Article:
1. Couldn’t they, in essence, seek punitive damages for the mental anguish of slave labor? Shouldn’t they also, then, be compensated at fair market value- not minimum wage? How much would it cost to develop focus groups, pay those participants accordingly, etc. I think they should get much more. I also think this could/should be a class action suit with all public school students named.

  5. Those kids had better be careful about drawing too much attention to their apparently-racist classes.

  6. Kids

    Well that’s not the worst first alt-text I’ve seen.

  7. Well, goddam. Last week saw a sighting of the near-mythical good cop, and here we have what appears to be the near-mythical good pubsec teacher.

    1. And here, I though a unicorn never farted twice in the same place.

    2. This is a math teacher.

      I’d bet part of the reason I liked math as a kid was because numbers either work out or they are wrong. You can’t lie your way through a math test (you can cheat, but that isn’t lying).

      It is no coincidence that of the 5 teachers in high school I actually respected 4 were math teachers. And it wasn’t necessarily due to their teaching ability, it was because they would actually skip instruction once in a while and have adult conversations about the world and the kids’ plans for the future.

      Even the bad math teachers I had did a better job than my guidance counselor who was more interested in her career than the students’ futures.

  8. “I thought it was unfair that we weren’t paid for anything and we didn’t volunteer for anything,” said Beaulieu. “It was as if we said, ‘Oh we can do it for free.'”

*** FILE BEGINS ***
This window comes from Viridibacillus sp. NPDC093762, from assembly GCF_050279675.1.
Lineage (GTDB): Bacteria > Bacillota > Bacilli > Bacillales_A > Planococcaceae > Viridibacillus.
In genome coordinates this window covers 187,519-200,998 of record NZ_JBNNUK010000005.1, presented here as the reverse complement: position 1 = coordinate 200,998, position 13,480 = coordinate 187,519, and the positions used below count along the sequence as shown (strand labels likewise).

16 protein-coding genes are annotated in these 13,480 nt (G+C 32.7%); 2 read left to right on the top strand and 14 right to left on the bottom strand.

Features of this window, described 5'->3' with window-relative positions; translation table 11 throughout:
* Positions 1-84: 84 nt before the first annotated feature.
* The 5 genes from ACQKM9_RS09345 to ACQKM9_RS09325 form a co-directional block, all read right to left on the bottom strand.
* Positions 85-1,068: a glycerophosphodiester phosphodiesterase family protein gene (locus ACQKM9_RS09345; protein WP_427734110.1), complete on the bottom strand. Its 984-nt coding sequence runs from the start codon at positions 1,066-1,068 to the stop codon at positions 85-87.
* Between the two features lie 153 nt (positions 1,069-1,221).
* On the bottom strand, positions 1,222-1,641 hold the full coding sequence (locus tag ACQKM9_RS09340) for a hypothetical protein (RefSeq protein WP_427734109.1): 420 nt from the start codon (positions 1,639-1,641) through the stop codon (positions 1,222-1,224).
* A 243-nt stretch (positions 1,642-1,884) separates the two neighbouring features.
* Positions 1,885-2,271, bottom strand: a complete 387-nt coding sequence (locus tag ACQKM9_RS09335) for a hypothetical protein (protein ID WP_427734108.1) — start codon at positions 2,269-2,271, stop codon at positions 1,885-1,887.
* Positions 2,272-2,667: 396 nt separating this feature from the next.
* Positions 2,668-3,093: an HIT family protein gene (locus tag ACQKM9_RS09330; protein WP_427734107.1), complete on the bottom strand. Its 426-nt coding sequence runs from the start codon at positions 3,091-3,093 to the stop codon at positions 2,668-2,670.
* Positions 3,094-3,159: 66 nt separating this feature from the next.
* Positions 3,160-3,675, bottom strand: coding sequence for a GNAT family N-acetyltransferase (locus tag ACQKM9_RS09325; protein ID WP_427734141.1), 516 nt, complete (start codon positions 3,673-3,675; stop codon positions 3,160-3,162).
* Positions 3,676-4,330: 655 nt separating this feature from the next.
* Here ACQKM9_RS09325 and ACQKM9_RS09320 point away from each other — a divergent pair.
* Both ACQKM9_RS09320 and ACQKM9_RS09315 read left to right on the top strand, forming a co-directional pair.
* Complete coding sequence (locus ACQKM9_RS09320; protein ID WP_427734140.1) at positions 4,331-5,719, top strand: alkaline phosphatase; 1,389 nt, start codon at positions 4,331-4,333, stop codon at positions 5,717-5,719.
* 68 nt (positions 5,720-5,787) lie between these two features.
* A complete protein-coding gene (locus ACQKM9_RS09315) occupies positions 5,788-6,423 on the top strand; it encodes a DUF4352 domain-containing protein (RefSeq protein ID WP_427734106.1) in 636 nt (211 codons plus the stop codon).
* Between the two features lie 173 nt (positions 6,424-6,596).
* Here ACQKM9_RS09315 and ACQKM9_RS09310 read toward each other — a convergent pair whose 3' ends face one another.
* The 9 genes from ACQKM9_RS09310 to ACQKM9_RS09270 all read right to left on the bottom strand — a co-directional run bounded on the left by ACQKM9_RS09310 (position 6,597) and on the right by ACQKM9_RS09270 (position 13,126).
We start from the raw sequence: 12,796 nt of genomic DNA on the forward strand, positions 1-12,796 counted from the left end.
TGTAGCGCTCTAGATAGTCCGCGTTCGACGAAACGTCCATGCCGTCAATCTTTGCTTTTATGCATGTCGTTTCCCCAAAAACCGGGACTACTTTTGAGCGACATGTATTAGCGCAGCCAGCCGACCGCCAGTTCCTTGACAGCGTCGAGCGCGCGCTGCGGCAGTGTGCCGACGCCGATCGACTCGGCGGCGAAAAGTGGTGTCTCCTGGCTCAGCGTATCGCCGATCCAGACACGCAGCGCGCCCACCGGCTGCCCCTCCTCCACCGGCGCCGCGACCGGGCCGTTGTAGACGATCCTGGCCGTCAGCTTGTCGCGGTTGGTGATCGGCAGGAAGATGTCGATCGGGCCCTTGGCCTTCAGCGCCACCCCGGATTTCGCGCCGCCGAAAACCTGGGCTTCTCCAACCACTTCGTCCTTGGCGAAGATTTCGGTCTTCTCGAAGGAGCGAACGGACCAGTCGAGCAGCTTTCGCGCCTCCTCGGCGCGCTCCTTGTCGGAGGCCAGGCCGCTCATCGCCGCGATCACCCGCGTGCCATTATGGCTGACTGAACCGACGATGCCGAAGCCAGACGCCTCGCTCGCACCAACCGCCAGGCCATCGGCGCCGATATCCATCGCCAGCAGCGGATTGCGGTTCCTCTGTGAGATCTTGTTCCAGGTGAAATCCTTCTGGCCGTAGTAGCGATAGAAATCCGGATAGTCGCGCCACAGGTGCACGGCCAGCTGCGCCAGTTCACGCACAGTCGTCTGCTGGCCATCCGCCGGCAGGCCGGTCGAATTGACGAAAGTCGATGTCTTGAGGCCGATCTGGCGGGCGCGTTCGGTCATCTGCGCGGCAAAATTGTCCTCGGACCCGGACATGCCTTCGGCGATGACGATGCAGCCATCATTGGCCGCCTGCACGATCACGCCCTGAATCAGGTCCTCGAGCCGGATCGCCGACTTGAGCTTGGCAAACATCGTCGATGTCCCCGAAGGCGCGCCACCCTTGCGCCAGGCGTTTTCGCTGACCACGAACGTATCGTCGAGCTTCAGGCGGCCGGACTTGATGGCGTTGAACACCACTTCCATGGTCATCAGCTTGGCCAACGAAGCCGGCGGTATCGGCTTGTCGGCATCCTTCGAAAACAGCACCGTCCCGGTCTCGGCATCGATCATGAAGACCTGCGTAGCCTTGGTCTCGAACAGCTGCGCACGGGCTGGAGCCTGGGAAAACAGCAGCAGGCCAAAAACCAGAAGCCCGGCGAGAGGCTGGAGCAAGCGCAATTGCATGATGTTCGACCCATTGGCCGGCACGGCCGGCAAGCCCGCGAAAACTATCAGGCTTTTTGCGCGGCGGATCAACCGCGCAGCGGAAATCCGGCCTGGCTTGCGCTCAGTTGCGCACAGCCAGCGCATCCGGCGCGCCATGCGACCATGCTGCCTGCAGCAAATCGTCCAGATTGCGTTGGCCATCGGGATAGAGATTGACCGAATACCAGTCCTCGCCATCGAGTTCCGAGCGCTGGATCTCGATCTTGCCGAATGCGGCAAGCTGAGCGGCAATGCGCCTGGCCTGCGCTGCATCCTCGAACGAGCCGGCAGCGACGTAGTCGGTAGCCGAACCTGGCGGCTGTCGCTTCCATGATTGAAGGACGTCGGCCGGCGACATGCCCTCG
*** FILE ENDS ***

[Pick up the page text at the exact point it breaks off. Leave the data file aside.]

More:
I’m glad to see that these kids haven’t yet learned the lesson that their prison guards have attempted to teach them.

  9. Considering the protections laid out in the Belmont Report as they relate to kids in human subject research, I bet a couple of legal eagles could make the case that the informed consent and maybe the voluntariness of this cohort of kids were violated by the researchers and they are entitled to compensation.

    1. Interesting. The key issue seems to be whether this is “research”, defined as

      By contrast, the term “research” designates an activity designed
      to test a hypothesis, permit conclusions to be drawn, and thereby to
      develop or contribute to generalizable knowledge (expressed, for example,
      in theories, principles, and statements of relationships).

      An analogy is easily drawn to late-stage clinical trials, where a given mode of treatment/test is “piloted” with groups of real patients/students in order to refine earlier study results, set parameters for use, etc.

      1. And was the study vetted by the IRB? My wife did some educational model testing that was a minuscule “intervention” compared to this, and the IRB paperwork on using human subjects took her months to get approved.